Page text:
Black Canadian Studies (BLCK)
This course offers a broad introduction to Black Studies in Canada. This course will introduce students to themes and debates that have occupied Black Studies as a field of academic inquiry. The course connects the issues and investments central to Black Studies to the examination of Black lives and communities, social movements and expressive cultures in Canada. Students will develop critical tools, frameworks, and vocabulary for further study in the field.
This course offers a general introduction to the history of Black Canada from the era of slavery to the present. This course will reveal how Black Canadians actively shaped their history and the history of the Canadian nation, all in the midst of tremendous challenges. Topics of exploration will include slavery and the slave trade, segregation and organized white supremacy, gender and sexuality, the long civil rights movement, and the rise of the prison industrial complex.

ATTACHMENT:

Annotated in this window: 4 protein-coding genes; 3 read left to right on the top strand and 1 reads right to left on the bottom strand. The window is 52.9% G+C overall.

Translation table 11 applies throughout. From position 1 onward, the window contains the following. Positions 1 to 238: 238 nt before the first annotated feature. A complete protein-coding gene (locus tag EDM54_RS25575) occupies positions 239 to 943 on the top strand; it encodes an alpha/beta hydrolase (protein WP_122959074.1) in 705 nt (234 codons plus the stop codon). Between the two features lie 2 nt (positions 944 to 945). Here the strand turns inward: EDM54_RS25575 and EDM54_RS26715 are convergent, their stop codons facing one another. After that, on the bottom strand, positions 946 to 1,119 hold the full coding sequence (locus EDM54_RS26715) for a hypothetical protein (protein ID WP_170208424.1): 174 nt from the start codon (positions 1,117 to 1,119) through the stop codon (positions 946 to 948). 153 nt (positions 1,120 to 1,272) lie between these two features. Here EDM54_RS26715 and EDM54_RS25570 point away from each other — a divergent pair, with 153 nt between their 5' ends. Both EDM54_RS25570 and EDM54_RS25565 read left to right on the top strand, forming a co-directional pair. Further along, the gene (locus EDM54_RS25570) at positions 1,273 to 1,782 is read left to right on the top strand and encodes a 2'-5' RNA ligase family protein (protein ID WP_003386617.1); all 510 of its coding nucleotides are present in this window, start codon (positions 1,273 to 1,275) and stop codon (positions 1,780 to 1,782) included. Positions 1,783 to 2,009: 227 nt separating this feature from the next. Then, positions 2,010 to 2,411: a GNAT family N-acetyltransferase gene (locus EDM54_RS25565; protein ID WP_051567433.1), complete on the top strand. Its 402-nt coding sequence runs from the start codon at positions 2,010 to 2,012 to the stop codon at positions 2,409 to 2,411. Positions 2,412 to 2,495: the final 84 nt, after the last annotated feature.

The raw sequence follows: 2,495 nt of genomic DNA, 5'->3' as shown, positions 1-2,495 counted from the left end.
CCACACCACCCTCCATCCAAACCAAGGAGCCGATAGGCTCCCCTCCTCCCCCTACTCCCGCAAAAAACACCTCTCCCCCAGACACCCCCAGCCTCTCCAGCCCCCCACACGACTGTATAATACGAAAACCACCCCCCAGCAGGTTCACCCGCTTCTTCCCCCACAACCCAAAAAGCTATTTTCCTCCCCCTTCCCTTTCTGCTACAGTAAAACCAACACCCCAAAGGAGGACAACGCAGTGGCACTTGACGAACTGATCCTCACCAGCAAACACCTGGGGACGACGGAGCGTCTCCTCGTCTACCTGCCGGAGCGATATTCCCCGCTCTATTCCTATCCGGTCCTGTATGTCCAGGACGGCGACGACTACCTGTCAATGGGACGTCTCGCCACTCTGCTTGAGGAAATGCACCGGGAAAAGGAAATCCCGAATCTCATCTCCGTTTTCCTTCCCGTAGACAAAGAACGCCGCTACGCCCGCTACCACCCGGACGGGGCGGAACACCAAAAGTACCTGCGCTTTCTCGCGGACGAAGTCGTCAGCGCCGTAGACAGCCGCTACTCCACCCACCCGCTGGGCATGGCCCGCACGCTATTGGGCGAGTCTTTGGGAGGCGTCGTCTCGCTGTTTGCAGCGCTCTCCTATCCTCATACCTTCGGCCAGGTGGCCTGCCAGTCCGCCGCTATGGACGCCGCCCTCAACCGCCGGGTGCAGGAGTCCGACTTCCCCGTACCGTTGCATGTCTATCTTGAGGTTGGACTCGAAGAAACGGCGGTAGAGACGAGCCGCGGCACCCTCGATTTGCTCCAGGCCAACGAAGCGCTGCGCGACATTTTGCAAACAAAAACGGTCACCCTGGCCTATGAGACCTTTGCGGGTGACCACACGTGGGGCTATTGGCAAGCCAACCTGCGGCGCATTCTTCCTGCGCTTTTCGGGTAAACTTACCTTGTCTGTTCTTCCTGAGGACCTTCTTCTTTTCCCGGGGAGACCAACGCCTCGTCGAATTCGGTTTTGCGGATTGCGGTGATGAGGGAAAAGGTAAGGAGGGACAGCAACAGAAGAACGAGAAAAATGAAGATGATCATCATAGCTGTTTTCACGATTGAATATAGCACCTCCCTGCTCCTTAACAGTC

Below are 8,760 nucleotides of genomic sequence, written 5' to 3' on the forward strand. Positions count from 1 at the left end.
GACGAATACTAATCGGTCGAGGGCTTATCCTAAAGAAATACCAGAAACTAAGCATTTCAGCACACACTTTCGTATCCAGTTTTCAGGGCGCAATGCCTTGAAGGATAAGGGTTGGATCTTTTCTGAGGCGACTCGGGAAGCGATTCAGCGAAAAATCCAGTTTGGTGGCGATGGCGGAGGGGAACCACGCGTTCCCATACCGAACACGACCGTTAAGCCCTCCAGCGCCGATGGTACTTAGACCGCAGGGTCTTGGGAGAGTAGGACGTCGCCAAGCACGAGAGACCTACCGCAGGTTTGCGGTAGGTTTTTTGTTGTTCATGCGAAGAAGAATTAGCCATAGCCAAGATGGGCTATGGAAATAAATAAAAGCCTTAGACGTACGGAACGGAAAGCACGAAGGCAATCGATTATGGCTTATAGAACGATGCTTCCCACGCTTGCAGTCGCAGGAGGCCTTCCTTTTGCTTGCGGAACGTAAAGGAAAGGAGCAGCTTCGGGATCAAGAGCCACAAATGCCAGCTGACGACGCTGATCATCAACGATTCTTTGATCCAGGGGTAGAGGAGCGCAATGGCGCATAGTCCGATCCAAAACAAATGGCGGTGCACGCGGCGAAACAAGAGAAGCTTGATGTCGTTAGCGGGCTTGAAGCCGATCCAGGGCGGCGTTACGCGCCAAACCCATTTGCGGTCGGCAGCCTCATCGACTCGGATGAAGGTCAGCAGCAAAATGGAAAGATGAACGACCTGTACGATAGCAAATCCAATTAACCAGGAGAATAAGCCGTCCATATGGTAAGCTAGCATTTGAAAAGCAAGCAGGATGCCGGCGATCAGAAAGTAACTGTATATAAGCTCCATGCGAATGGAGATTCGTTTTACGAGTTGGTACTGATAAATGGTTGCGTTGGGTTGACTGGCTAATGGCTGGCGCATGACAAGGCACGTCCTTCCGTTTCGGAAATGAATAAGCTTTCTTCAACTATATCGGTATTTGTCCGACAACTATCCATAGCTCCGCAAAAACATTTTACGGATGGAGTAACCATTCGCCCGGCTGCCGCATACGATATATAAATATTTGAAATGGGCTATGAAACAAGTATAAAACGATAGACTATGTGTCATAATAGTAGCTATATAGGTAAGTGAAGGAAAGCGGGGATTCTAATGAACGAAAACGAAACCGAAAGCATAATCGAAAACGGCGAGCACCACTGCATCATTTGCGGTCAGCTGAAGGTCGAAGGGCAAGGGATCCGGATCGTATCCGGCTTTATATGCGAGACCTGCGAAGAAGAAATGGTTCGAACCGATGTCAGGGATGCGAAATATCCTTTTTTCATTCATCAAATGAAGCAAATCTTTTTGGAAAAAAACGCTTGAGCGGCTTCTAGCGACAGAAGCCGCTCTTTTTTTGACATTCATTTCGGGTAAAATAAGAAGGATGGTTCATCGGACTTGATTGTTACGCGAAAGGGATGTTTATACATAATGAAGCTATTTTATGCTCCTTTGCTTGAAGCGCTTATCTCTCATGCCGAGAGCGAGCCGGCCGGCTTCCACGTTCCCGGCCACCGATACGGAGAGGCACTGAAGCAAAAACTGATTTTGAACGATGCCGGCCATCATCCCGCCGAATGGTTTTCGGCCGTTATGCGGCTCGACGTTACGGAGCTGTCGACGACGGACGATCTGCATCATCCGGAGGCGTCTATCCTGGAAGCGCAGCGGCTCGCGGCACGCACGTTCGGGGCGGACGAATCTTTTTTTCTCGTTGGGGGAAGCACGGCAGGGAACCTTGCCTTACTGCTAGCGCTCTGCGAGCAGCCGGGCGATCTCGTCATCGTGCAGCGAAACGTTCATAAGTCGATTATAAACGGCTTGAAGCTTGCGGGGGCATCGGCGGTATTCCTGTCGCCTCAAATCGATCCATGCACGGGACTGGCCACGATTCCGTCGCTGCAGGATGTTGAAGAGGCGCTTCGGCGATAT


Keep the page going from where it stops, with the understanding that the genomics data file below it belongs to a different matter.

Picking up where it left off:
In this course, we will examine the methodologies and method-making of a range of Black scholars, artists, and writers, who disrupt disciplinary projects and normative knowledges, illuminate narratives of Black life and humanity, and think about the possibilities of liberation.
This course explores critical conceptual discussions of the social formation of race and racism, traces the long history of anti-Black racism in Canada, explores the relationship between anti-Black and anti-Indigenous racism, and imagines what would have to occur to achieve a world without racism.
This capstone course for students in the Black Canadian Studies minor will involve a community-engaged learning (CEL) project or an experiential learning (EL) placement in the surrounding community of Guelph/Wellington County. The CEL project or EL placement will focus on some dimension of community involvement that complements the courses completed for the minor.